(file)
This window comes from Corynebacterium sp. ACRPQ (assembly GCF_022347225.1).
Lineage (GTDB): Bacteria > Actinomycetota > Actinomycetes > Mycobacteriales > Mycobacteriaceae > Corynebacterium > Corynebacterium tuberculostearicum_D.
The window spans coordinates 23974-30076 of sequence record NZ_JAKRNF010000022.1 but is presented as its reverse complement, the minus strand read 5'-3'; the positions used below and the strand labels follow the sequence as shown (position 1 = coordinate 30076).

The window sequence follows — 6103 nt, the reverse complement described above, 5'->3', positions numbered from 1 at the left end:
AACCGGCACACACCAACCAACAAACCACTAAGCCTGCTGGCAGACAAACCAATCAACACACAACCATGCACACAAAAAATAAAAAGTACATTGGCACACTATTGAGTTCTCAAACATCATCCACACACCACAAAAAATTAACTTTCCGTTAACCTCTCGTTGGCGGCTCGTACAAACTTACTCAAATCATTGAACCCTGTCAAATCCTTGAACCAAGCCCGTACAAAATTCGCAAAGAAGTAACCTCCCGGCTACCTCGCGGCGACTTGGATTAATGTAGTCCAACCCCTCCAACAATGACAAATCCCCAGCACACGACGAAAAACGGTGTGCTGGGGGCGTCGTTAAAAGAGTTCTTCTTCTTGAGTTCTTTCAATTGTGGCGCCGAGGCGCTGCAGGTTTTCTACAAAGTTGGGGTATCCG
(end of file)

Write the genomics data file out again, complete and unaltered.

This window comes from Corynebacterium sp. ACRPQ (assembly GCF_022347225.1).
Lineage (GTDB): Bacteria > Actinomycetota > Actinomycetes > Mycobacteriales > Mycobacteriaceae > Corynebacterium > Corynebacterium tuberculostearicum_D.
The window spans coordinates 23974-30076 of sequence record NZ_JAKRNF010000022.1 but is presented as its reverse complement, the minus strand read 5'-3'; the positions used below and the strand labels follow the sequence as shown (position 1 = coordinate 30076).

The window sequence follows — 6103 nt, the reverse complement described above, 5'->3', positions numbered from 1 at the left end:
AACCGGCACACACCAACCAACAAACCACTAAGCCTGCTGGCAGACAAACCAATCAACACACAACCATGCACACAAAAAATAAAAAGTACATTGGCACACTATTGAGTTCTCAAACATCATCCACACACCACAAAAAATTAACTTTCCGTTAACCTCTCGTTGGCGGCTCGTACAAACTTACTCAAATCATTGAACCCTGTCAAATCCTTGAACCAAGCCCGTACAAAATTCGCAAAGAAGTAACCTCCCGGCTACCTCGCGGCGACTTGGATTAATGTAGTCCAACCCCTCCAACAATGACAAATCCCCAGCACACGACGAAAAACGGTGTGCTGGGGGCGTCGTTAAAAGAGTTCTTCTTCTTGAGTTCTTTCAATTGTGGCGCCGAGGCGCTGCAGGTTTTCTACAAAGTTGGGGTATCCG